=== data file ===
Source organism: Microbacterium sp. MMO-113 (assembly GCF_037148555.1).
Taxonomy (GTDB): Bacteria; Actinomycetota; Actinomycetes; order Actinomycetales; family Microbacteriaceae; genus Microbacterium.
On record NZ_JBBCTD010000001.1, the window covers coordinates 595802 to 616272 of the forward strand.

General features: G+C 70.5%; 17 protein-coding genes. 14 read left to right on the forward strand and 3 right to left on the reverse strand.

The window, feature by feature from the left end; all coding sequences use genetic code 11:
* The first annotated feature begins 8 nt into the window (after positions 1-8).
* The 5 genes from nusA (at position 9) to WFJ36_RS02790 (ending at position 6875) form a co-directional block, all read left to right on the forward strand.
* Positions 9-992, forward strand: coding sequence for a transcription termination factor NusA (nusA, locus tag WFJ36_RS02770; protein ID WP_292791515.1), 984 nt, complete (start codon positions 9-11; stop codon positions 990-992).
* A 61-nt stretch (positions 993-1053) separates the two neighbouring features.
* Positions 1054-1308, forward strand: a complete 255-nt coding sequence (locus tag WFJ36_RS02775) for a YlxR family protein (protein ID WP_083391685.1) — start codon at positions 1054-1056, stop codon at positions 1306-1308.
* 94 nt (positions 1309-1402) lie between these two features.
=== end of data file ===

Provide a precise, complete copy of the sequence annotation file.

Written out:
Source organism: Microbacterium sp. MMO-113 (assembly GCF_037148555.1).
Taxonomy (GTDB): Bacteria; Actinomycetota; Actinomycetes; order Actinomycetales; family Microbacteriaceae; genus Microbacterium.
On record NZ_JBBCTD010000001.1, the window covers coordinates 595802 to 616272 of the forward strand.

General features: G+C 70.5%; 17 protein-coding genes. 14 read left to right on the forward strand and 3 right to left on the reverse strand.

The window, feature by feature from the left end; all coding sequences use genetic code 11:
* The first annotated feature begins 8 nt into the window (after positions 1-8).
* The 5 genes from nusA (at position 9) to WFJ36_RS02790 (ending at position 6875) form a co-directional block, all read left to right on the forward strand.
* Positions 9-992, forward strand: coding sequence for a transcription termination factor NusA (nusA, locus tag WFJ36_RS02770; protein ID WP_292791515.1), 984 nt, complete (start codon positions 9-11; stop codon positions 990-992).
* A 61-nt stretch (positions 993-1053) separates the two neighbouring features.
* Positions 1054-1308, forward strand: a complete 255-nt coding sequence (locus tag WFJ36_RS02775) for a YlxR family protein (protein ID WP_083391685.1) — start codon at positions 1054-1056, stop codon at positions 1306-1308.
* 94 nt (positions 1309-1402) lie between these two features.